Document Type

Dissertation

Degree

Doctor of Philosophy (PhD)

Department

Biology

First Advisor's Name

Philip K. Stoddard

First Advisor's Title

Committee Chair

Second Advisor's Name

Zhenmin Chen

Third Advisor's Name

William Crampton

Fourth Advisor's Name

Fernando Noriega

Fifth Advisor's Name

Michael Heithaus

Keywords

electric fish, honesty, signaling, animal communication, androgens, phenotypic integration, competition, index

Date of Defense

6-28-2012

Abstract

The balance between the costs and benefits of conspicuous signals ensures that the expression of those signals is related to the quality of the bearer. Plastic signals could enable males to maximize conspicuous traits to impress mates and competitors, but reduce the expression of those traits to minimize signaling costs, potentially compromising the information conveyed by the signals.

I investigated the effect of signal enhancement on the information coded by the biphasic electric signal pulse of the gymnotiform fish Brachyhypopomus gauderio. Increases in population density drive males to enhance the amplitude of their signals. I found that signal amplitude enhancement improves the information about the signaler’s size. Furthermore, I found that the elongation of the signal’s second phase conveys information about androgen levels in both sexes, gonad size in males and estrogen levels in females. Androgens link the duration of the signal’s second phase to other androgen-mediated traits making the signal an honest indicator of reproductive state and aggressive motivation.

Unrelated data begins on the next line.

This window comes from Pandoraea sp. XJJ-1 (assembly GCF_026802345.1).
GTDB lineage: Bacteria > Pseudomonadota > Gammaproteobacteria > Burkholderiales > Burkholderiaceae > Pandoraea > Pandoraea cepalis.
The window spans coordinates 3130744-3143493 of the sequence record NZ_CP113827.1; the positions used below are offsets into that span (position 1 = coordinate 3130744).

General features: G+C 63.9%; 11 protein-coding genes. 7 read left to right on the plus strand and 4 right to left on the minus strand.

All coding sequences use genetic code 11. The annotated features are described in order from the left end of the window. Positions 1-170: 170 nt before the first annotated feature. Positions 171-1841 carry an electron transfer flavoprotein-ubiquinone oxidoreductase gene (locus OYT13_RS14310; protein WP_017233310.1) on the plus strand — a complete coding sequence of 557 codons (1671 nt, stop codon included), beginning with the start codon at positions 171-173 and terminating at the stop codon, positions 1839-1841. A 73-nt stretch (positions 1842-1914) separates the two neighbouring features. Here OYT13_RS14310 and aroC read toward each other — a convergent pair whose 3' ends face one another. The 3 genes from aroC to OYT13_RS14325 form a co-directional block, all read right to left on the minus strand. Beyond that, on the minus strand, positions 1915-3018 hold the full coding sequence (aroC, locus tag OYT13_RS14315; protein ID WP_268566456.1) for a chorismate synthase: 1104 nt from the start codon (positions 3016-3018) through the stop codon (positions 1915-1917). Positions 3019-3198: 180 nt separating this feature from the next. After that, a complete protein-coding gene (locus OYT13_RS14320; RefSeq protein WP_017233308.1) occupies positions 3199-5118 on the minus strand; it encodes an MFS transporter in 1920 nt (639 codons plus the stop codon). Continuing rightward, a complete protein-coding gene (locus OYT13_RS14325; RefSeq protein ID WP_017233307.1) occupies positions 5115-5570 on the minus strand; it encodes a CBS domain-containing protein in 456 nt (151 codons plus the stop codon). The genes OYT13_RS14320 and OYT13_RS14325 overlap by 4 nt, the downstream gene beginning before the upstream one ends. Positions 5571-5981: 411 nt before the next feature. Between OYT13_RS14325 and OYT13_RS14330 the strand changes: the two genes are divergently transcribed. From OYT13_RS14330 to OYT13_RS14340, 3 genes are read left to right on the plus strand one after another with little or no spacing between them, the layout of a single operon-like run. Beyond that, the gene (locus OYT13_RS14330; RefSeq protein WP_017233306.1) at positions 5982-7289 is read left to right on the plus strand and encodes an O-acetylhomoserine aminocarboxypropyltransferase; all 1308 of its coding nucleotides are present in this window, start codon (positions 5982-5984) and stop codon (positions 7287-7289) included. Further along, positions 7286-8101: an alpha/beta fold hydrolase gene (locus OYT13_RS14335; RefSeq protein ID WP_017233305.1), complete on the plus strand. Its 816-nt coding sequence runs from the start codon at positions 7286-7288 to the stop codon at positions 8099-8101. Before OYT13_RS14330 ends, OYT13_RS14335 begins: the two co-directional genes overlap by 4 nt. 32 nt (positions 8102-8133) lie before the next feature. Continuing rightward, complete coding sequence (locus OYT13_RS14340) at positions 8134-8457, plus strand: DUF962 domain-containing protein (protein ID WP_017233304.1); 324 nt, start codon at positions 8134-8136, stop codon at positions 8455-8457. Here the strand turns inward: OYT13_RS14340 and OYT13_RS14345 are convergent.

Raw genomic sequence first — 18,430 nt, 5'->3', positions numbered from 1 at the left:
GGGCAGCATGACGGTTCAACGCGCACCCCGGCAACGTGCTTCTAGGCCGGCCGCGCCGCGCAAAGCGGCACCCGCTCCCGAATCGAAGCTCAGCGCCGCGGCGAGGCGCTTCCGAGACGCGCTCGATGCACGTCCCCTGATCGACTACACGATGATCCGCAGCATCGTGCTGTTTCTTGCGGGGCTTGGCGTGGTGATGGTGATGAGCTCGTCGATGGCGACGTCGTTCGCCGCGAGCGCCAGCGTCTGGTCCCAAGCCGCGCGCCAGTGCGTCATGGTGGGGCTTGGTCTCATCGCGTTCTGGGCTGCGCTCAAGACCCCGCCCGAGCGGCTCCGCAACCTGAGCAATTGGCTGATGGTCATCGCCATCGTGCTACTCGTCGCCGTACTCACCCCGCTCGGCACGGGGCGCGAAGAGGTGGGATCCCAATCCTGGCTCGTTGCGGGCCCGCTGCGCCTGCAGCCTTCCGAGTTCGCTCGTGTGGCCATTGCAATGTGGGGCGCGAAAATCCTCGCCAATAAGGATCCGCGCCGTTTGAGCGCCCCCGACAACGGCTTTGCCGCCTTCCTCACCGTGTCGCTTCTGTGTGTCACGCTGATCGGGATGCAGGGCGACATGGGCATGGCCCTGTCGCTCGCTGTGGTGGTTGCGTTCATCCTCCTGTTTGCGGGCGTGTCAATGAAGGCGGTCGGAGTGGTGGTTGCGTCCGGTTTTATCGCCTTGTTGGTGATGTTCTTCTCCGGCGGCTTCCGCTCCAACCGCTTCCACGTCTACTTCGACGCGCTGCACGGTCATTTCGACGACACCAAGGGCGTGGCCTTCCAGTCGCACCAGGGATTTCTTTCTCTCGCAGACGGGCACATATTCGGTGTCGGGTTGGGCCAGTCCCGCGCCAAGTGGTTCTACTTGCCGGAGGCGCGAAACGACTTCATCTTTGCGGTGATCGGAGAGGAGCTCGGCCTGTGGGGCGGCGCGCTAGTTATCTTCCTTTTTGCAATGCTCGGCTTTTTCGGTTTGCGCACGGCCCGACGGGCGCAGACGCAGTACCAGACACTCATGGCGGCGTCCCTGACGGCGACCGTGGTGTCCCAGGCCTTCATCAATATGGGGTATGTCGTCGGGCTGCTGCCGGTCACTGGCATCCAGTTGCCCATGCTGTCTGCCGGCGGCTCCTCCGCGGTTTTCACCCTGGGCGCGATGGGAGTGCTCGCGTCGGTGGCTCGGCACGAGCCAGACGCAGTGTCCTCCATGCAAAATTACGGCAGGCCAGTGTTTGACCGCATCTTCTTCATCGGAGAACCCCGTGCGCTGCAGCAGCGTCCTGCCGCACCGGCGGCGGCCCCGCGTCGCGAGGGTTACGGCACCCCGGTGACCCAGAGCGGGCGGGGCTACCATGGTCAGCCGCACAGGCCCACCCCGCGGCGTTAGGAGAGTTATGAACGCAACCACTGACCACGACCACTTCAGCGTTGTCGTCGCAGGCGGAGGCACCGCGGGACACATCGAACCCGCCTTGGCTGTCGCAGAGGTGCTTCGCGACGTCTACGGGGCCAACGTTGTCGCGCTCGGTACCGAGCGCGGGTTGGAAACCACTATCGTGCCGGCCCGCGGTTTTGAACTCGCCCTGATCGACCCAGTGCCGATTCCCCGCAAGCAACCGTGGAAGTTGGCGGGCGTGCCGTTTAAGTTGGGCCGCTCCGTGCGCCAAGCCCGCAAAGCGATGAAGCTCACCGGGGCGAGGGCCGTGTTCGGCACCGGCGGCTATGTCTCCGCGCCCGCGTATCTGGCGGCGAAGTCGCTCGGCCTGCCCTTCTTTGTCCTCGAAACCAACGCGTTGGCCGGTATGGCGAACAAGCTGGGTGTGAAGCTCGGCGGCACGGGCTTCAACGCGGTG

Signal amplitude enhancement facilitates the assessment of the signaler’s resource holding potential, important for male-male interactions, while signal duration provides information about aggressive motivation to same-sex competitors and reproductive state to the opposite sex. Moreover, I found that female signals also change in accordance to the social environment. Females also increase the amplitude of their signal when population density increases and elongate the duration of their signal’s second phase when the sex ratio becomes female-biased. Indicating that some degree of sexual selection operates in females.

I studied whether male B. gauderio use signal plasticity to reduce the cost of reproductive signaling when energy is limited. Surprisingly, I found that food limitation promotes the investment in reproduction manifested as signal enhancement and elevated androgen levels. The short lifespan and single breeding season of B. gauderio diminishes the advantage of energy savings and gives priority to sustaining reproduction. I conclude that the electric signal of B. gauderio provides reliable information about the signaler, the quality of this information is reinforced rather than degraded with signal enhancement.